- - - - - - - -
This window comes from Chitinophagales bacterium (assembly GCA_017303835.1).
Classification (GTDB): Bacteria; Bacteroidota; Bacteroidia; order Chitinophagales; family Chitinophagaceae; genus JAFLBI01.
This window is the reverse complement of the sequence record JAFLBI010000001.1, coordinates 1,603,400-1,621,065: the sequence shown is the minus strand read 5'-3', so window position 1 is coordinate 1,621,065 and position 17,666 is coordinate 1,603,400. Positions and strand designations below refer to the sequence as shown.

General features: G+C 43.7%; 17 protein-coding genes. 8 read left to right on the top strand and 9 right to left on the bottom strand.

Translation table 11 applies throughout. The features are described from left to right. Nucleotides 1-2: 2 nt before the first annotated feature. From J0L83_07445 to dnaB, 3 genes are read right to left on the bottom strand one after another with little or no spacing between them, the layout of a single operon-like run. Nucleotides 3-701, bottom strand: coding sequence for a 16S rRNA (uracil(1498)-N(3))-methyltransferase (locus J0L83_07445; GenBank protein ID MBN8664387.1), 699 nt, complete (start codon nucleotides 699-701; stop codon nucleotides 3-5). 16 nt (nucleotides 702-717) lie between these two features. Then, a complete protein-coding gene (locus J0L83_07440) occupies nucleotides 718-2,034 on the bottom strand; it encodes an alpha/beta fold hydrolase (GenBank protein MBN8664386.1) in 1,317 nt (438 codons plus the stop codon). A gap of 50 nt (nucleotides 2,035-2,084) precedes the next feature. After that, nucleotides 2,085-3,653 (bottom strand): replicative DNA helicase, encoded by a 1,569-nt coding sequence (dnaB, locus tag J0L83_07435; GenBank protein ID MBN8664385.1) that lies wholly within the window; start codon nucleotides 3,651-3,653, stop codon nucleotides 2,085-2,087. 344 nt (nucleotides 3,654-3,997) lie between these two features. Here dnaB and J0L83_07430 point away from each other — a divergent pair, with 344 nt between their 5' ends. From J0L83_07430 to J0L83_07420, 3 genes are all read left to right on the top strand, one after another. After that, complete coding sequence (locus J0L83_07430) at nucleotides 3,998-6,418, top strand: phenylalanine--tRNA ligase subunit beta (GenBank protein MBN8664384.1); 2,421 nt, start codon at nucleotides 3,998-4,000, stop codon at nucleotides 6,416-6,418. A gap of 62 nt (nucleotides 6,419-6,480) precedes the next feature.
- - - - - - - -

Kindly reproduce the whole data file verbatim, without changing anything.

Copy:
This window comes from Chitinophagales bacterium (assembly GCA_017303835.1).
Classification (GTDB): Bacteria; Bacteroidota; Bacteroidia; order Chitinophagales; family Chitinophagaceae; genus JAFLBI01.
This window is the reverse complement of the sequence record JAFLBI010000001.1, coordinates 1,603,400-1,621,065: the sequence shown is the minus strand read 5'-3', so window position 1 is coordinate 1,621,065 and position 17,666 is coordinate 1,603,400. Positions and strand designations below refer to the sequence as shown.

General features: G+C 43.7%; 17 protein-coding genes. 8 read left to right on the top strand and 9 right to left on the bottom strand.

Translation table 11 applies throughout. The features are described from left to right. Nucleotides 1-2: 2 nt before the first annotated feature. From J0L83_07445 to dnaB, 3 genes are read right to left on the bottom strand one after another with little or no spacing between them, the layout of a single operon-like run. Nucleotides 3-701, bottom strand: coding sequence for a 16S rRNA (uracil(1498)-N(3))-methyltransferase (locus J0L83_07445; GenBank protein ID MBN8664387.1), 699 nt, complete (start codon nucleotides 699-701; stop codon nucleotides 3-5). 16 nt (nucleotides 702-717) lie between these two features. Then, a complete protein-coding gene (locus J0L83_07440) occupies nucleotides 718-2,034 on the bottom strand; it encodes an alpha/beta fold hydrolase (GenBank protein MBN8664386.1) in 1,317 nt (438 codons plus the stop codon). A gap of 50 nt (nucleotides 2,035-2,084) precedes the next feature. After that, nucleotides 2,085-3,653 (bottom strand): replicative DNA helicase, encoded by a 1,569-nt coding sequence (dnaB, locus tag J0L83_07435; GenBank protein ID MBN8664385.1) that lies wholly within the window; start codon nucleotides 3,651-3,653, stop codon nucleotides 2,085-2,087. 344 nt (nucleotides 3,654-3,997) lie between these two features. Here dnaB and J0L83_07430 point away from each other — a divergent pair, with 344 nt between their 5' ends. From J0L83_07430 to J0L83_07420, 3 genes are all read left to right on the top strand, one after another. After that, complete coding sequence (locus J0L83_07430) at nucleotides 3,998-6,418, top strand: phenylalanine--tRNA ligase subunit beta (GenBank protein MBN8664384.1); 2,421 nt, start codon at nucleotides 3,998-4,000, stop codon at nucleotides 6,416-6,418. A gap of 62 nt (nucleotides 6,419-6,480) precedes the next feature.